The valuation of waterfront properties along the coastline of Kenya

Swazuri MA. The valuation of waterfront properties along the coastline of Kenya .; 1996.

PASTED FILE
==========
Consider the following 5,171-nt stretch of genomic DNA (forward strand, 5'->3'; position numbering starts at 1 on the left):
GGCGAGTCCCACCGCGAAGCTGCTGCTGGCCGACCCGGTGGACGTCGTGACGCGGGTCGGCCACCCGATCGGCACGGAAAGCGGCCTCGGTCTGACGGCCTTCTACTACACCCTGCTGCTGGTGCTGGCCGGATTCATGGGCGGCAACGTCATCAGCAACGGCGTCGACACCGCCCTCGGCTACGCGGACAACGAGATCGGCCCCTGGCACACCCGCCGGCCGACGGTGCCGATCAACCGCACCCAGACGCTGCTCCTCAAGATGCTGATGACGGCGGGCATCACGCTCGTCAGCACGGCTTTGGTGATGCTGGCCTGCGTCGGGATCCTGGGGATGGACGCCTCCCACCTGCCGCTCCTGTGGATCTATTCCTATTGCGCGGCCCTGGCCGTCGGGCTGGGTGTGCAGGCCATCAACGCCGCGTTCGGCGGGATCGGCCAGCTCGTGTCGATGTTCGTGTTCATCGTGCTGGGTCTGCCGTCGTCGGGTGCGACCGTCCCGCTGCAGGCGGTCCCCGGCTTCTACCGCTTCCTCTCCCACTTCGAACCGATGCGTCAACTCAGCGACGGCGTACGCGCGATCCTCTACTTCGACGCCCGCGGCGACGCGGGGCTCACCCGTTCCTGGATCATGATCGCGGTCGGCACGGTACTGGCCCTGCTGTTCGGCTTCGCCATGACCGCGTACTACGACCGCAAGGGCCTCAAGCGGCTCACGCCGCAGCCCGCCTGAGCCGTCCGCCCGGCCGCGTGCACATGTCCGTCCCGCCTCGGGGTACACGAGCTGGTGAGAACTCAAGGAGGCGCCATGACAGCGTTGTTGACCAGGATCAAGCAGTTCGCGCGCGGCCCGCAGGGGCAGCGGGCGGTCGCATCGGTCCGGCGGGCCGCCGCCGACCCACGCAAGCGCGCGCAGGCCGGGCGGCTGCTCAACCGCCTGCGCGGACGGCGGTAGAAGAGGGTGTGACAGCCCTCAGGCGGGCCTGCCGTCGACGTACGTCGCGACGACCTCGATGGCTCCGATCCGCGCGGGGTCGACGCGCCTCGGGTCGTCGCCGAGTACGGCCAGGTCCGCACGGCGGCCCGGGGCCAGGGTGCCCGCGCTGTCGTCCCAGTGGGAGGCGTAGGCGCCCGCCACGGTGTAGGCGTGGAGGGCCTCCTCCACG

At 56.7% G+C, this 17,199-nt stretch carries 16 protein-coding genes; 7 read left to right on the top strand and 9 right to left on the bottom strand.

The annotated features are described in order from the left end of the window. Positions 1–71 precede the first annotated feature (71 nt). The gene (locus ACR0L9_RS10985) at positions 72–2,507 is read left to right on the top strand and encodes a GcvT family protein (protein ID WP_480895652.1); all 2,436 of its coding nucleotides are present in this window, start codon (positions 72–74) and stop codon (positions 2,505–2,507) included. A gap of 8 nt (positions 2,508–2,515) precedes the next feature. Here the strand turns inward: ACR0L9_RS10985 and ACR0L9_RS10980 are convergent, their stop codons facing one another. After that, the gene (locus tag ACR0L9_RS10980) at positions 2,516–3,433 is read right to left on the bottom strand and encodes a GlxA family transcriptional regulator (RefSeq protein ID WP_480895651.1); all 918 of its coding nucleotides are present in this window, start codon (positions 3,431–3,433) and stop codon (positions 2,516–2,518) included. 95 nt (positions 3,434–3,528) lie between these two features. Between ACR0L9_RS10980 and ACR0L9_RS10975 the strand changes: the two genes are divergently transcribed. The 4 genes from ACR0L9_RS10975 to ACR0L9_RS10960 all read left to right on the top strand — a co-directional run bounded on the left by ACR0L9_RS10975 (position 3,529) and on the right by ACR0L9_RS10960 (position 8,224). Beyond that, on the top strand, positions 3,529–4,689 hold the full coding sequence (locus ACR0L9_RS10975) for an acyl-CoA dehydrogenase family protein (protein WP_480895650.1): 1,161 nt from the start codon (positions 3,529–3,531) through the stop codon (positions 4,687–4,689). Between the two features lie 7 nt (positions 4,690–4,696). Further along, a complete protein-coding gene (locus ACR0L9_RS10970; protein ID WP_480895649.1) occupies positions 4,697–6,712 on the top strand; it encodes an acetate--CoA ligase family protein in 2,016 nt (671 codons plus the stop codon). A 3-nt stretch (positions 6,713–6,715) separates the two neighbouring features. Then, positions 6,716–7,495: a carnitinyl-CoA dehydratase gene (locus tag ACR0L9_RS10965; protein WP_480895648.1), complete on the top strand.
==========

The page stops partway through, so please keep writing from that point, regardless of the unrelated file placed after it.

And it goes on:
The valuation of waterfront properties along the coastline of Kenya Kenya is one of the coastal states that lie in the eastern part of Africa. For a long time now Kenyan valuation practice has been concentrated on land-based resources. Valuation of farms, houses, offices, industries etc. are now quite familiar in everyday life. However, a "new" era is now becoming important in world resources affairs, an area in which the valuation profession in Kenya can also participate. This area is the coastal or marine environment, where many sectors of the economy such as energy, transport and research are now increasingly turning to use. Whereas professional valuers in other countries have expanded their scope into these environments, the valuation profession in Kenya has been slow to realise its potential in the same. And because the full economic potential of the resources of the Kenyan coast is not known with certainty, it is logical to carry out studies of their estimation. Unlike land-based resources waterfront properties along the coastline Possess somewhat peculiar characteristics which imply that a free market or a purely price competitive mechanism will not allocate these resources properly. It is even worse for the methods of valuation which can be employed in such cases. Identification and exploitation of resources have to be enhanced by proper methods of the resources' estimation for them to be worthwhile. Two notable characteristics of the waterfront properties located along the Kenyan coastline are the extremitie in values of similar properties, sometimes even in the same localities, and the exclusive use of the market comparison method in such property valuations. This study contends that extremities in values have arisen from the use of improper methods for valuieing waterfront properties. And the method being used currently in the valuation disregards a number of important factors, most of which are difficult to quantify using the market comparison method. This study aims, therefore, to present better ways of valuing waterfront lands . .The valuation of waterfront lands 1.'3 influenced by both site- oriented, such as size and non-site-oriented variables like reasons for sale, date of transaction and so on. Evidence from the valuation pr ac t i.ce s in the study area suggests that only site-oriented characteristics of property are considered during valuations and this leads to either under valuation or overvaluation of these properties. Although some factors are not directly on the property being valued, they· are actually significant influences of value, and disregarding them altogether is not reasonable. The valuation method proposed in this study considers both site and non-site oriented factors. Using conventional multiple regression analysis (CMRA) it has been shown here that the choice of value- influencing variables is more scientific, more reasonable and less subjective than in the ordinary Comparison Method . Choice of influencing variables for valuation purposes is a necessary step if proper values have to be estimated. Many valuations have had faults because of inability to identify and measure these factors. Several regressiGn methods of valuation have been tried in this study, ranging from the simple mul tiple regression analysis to rank transformation regression. Each of- the methods has its merits and demerits, in most cases in terms of their usefulnes and accuracy involving waterfront lands. Conventional Multiple Regression Analysis (CMRA) and Rank Transformation Regression (RTR) were foun.d ·to be the best of the lot, accounting for 49% and 51% of the variation in property values in the area respectively. However, RTR seems to have the methodological problem of how to rank factors affecting value before using them in the procedure. While it is appealing and quite rational to rank factors, the criteria to be used for the ranking is contentious. CMRA was, therefore, found to be a 'better' method, because it produced better results in all the various tests the models underwent. For example, CMRA had a relatively high R2 of 49.1%, a relatively low MSE value of 13612 and the smallest Cp value of 277. CMRA's ability to rank the independent variables within itself during analysis can easily be understood by both the valuer and client, and is applicable in practice. Using the same methods, it was found that SIZE of property is the most important factor affecting value in the study area. The larger the size, the higher the value, although other factors such as width of the beach area (AREA), VIEW of the ocean waters, availability of water SPORTS on the beach etc, have also to be considered. Furthermore, no single factor alone can be used as the only basis for estimating values of waterfront lands. Despite the study advocating for the use of CMRA in waterfront valuations, _there are very few instances where the valuer will not use some form of comparison in the valuation process. Whether it is in the choice of independent variables or in the measurement of these variables, the principles of comparison have to be utilised to arrive at objective values. After all, valuation is all about the market, and if the valuer disregards the market trends then his valuation will be somewhat incomplete.


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